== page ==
Master Theorem: It is a method that solves recurrence relations which often arise when analyzing the time complexity of divide and conquer algorithms.
All these techniques share the broad idea of solving a large problem by breaking it down into smaller, more manageable subproblems. The specifics of how this is done and how the solutions to the subproblems are used to solve the original problem differ between the techniques.
The term “Divide and Conquer” in computer science doesn’t strictly relate to the mathematical operation of division, as in dividing numbers. Instead, it refers to a strategic approach to problemsolving.
In a “Divide and Conquer” algorithm, the problem is divided (broken down) into smaller subproblems. These subproblems are independently solved, and then their solutions are combined to solve the original problem.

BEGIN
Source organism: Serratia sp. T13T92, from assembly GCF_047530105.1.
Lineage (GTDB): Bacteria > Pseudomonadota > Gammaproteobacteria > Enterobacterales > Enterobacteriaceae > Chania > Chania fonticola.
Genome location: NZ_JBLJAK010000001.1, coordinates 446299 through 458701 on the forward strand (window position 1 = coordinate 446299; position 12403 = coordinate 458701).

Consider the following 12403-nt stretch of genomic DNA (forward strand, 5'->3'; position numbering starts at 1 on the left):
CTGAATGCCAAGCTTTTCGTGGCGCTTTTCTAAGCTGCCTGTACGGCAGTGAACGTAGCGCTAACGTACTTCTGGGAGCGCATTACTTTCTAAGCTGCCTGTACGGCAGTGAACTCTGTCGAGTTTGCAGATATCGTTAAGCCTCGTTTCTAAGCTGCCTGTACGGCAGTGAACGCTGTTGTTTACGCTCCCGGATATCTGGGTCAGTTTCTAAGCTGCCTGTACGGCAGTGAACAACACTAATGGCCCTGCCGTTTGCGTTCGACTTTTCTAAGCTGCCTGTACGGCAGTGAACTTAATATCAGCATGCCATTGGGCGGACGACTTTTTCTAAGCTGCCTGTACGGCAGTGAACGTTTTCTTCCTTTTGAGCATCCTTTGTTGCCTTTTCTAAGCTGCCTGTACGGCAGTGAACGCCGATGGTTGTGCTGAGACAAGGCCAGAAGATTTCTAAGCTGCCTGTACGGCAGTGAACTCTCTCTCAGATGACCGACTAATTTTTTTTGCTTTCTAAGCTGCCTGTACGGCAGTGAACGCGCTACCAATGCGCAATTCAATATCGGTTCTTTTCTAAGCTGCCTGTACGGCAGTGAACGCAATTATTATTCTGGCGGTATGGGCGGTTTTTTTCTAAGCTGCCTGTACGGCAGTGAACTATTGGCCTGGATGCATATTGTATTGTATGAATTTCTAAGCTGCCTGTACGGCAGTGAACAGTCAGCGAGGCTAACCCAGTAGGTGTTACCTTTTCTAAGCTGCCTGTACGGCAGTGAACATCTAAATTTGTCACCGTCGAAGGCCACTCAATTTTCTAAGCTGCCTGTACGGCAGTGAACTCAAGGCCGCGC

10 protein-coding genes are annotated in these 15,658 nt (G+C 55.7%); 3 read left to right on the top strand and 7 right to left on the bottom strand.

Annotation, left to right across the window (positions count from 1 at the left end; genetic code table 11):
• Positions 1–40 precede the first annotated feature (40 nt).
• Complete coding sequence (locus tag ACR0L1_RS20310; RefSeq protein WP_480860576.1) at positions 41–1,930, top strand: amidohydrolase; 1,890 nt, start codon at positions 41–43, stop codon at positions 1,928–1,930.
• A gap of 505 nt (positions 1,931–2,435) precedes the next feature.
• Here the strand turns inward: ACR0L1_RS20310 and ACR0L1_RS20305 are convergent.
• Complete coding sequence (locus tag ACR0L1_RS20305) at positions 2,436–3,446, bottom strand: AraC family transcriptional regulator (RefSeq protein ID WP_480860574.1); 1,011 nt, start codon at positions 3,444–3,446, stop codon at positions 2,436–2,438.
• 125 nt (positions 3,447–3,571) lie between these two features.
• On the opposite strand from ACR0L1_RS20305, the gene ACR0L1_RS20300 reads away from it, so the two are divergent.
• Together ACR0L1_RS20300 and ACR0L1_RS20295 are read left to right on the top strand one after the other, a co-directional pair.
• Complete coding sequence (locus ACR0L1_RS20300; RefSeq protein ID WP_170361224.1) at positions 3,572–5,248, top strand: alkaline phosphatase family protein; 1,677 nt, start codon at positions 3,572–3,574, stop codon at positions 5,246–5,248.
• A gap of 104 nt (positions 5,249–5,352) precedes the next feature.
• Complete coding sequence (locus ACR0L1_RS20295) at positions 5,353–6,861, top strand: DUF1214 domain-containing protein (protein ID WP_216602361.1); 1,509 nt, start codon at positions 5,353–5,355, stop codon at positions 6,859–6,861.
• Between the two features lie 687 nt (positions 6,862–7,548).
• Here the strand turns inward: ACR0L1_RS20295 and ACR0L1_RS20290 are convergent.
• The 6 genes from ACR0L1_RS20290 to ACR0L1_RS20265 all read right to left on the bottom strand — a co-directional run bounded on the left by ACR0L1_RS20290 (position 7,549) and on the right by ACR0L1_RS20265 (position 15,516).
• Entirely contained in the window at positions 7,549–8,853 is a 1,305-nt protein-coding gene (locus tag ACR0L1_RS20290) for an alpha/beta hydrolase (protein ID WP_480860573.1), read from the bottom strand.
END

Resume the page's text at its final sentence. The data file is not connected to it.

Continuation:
This division is usually done in a recursive manner, where each subproblem is further divided until we reach a stage where the subproblem can be solved directly without any further division. This base condition typically involves a very simple problem, the solution of which is easy to compute. Once the base condition is reached, recursion stops and the solutions of the subproblems are combined up the recursive call stack to solve the bigger problem.
So while it’s not “division” in the arithmetic sense, it is a process of breaking down a complex problem into simpler parts.
Indeed, the term “divide and conquer” can sometimes be a little misleading. It doesn’t necessarily mean literal division, but rather breaking a problem down into smaller, more manageable subproblems. Sometimes this involves division (like binary search or merge sort), but not always.
A classic example where “division” is not literally used is the QuickSort algorithm. QuickSort is a divide and conquer algorithm that sorts an array or list of items.
In QuickSort, the “division” part is done by selecting a “pivot” element from the array and partitioning the other elements into two subarrays, according to whether they are less than or greater than the pivot. The pivot is then in its final position, and the same process is recursively applied to the subarrays.